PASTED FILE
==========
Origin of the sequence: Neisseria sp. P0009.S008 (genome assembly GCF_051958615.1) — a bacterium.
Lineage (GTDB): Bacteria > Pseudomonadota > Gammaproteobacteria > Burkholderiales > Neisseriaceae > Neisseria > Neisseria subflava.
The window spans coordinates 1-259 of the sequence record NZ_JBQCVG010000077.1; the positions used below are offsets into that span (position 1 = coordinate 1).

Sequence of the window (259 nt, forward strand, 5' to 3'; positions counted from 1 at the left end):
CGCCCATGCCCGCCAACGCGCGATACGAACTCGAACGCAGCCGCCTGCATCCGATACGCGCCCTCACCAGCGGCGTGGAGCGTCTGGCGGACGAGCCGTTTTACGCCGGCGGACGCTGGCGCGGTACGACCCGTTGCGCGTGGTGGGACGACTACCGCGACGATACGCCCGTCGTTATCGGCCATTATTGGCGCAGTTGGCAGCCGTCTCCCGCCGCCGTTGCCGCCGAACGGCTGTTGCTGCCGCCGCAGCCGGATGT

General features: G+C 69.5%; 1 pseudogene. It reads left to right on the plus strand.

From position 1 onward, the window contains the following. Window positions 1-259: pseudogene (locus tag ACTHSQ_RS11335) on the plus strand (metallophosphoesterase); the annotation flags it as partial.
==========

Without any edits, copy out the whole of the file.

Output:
Origin of the sequence: Neisseria sp. P0009.S008 (genome assembly GCF_051958615.1) — a bacterium.
Lineage (GTDB): Bacteria > Pseudomonadota > Gammaproteobacteria > Burkholderiales > Neisseriaceae > Neisseria > Neisseria subflava.
The window spans coordinates 1-259 of the sequence record NZ_JBQCVG010000077.1; the positions used below are offsets into that span (position 1 = coordinate 1).

Sequence of the window (259 nt, forward strand, 5' to 3'; positions counted from 1 at the left end):
CGCCCATGCCCGCCAACGCGCGATACGAACTCGAACGCAGCCGCCTGCATCCGATACGCGCCCTCACCAGCGGCGTGGAGCGTCTGGCGGACGAGCCGTTTTACGCCGGCGGACGCTGGCGCGGTACGACCCGTTGCGCGTGGTGGGACGACTACCGCGACGATACGCCCGTCGTTATCGGCCATTATTGGCGCAGTTGGCAGCCGTCTCCCGCCGCCGTTGCCGCCGAACGGCTGTTGCTGCCGCCGCAGCCGGATGT

General features: G+C 69.5%; 1 pseudogene. It reads left to right on the plus strand.

From position 1 onward, the window contains the following. Window positions 1-259: pseudogene (locus tag ACTHSQ_RS11335) on the plus strand (metallophosphoesterase); the annotation flags it as partial.